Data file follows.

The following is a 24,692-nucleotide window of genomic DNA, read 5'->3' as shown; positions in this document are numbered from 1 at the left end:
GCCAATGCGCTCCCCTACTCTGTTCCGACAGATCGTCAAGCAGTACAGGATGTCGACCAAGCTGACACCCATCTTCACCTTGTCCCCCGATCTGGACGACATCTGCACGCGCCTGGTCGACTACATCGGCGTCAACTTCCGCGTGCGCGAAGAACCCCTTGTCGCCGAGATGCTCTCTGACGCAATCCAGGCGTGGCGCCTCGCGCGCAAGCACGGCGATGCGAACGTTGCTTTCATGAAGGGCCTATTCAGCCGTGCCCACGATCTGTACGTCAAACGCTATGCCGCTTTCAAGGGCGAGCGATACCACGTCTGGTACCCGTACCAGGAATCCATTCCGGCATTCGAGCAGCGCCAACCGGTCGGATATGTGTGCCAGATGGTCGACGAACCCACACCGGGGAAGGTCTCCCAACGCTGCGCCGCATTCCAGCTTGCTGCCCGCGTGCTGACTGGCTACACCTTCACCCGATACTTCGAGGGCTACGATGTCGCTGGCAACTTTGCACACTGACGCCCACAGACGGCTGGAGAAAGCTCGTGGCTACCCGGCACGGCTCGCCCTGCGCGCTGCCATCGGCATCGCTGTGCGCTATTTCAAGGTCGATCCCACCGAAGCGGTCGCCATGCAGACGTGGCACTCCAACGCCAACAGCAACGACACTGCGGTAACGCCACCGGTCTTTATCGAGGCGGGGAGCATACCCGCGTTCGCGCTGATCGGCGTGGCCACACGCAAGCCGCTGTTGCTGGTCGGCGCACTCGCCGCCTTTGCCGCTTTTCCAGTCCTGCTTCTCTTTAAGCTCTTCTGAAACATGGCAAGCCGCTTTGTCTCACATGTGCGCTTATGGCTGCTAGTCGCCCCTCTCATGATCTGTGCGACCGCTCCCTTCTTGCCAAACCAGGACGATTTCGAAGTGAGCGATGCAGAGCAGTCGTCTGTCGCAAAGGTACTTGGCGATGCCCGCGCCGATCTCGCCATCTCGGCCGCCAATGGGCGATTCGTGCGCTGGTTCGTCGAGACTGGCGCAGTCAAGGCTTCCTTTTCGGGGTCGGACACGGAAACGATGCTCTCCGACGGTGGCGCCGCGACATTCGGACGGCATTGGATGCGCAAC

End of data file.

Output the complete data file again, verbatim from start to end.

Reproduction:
The following is a 24,692-nucleotide window of genomic DNA, read 5'->3' as shown; positions in this document are numbered from 1 at the left end:
GCCAATGCGCTCCCCTACTCTGTTCCGACAGATCGTCAAGCAGTACAGGATGTCGACCAAGCTGACACCCATCTTCACCTTGTCCCCCGATCTGGACGACATCTGCACGCGCCTGGTCGACTACATCGGCGTCAACTTCCGCGTGCGCGAAGAACCCCTTGTCGCCGAGATGCTCTCTGACGCAATCCAGGCGTGGCGCCTCGCGCGCAAGCACGGCGATGCGAACGTTGCTTTCATGAAGGGCCTATTCAGCCGTGCCCACGATCTGTACGTCAAACGCTATGCCGCTTTCAAGGGCGAGCGATACCACGTCTGGTACCCGTACCAGGAATCCATTCCGGCATTCGAGCAGCGCCAACCGGTCGGATATGTGTGCCAGATGGTCGACGAACCCACACCGGGGAAGGTCTCCCAACGCTGCGCCGCATTCCAGCTTGCTGCCCGCGTGCTGACTGGCTACACCTTCACCCGATACTTCGAGGGCTACGATGTCGCTGGCAACTTTGCACACTGACGCCCACAGACGGCTGGAGAAAGCTCGTGGCTACCCGGCACGGCTCGCCCTGCGCGCTGCCATCGGCATCGCTGTGCGCTATTTCAAGGTCGATCCCACCGAAGCGGTCGCCATGCAGACGTGGCACTCCAACGCCAACAGCAACGACACTGCGGTAACGCCACCGGTCTTTATCGAGGCGGGGAGCATACCCGCGTTCGCGCTGATCGGCGTGGCCACACGCAAGCCGCTGTTGCTGGTCGGCGCACTCGCCGCCTTTGCCGCTTTTCCAGTCCTGCTTCTCTTTAAGCTCTTCTGAAACATGGCAAGCCGCTTTGTCTCACATGTGCGCTTATGGCTGCTAGTCGCCCCTCTCATGATCTGTGCGACCGCTCCCTTCTTGCCAAACCAGGACGATTTCGAAGTGAGCGATGCAGAGCAGTCGTCTGTCGCAAAGGTACTTGGCGATGCCCGCGCCGATCTCGCCATCTCGGCCGCCAATGGGCGATTCGTGCGCTGGTTCGTCGAGACTGGCGCAGTCAAGGCTTCCTTTTCGGGGTCGGACACGGAAACGATGCTCTCCGACGGTGGCGCCGCGACATTCGGACGGCATTGGATGCGCAAC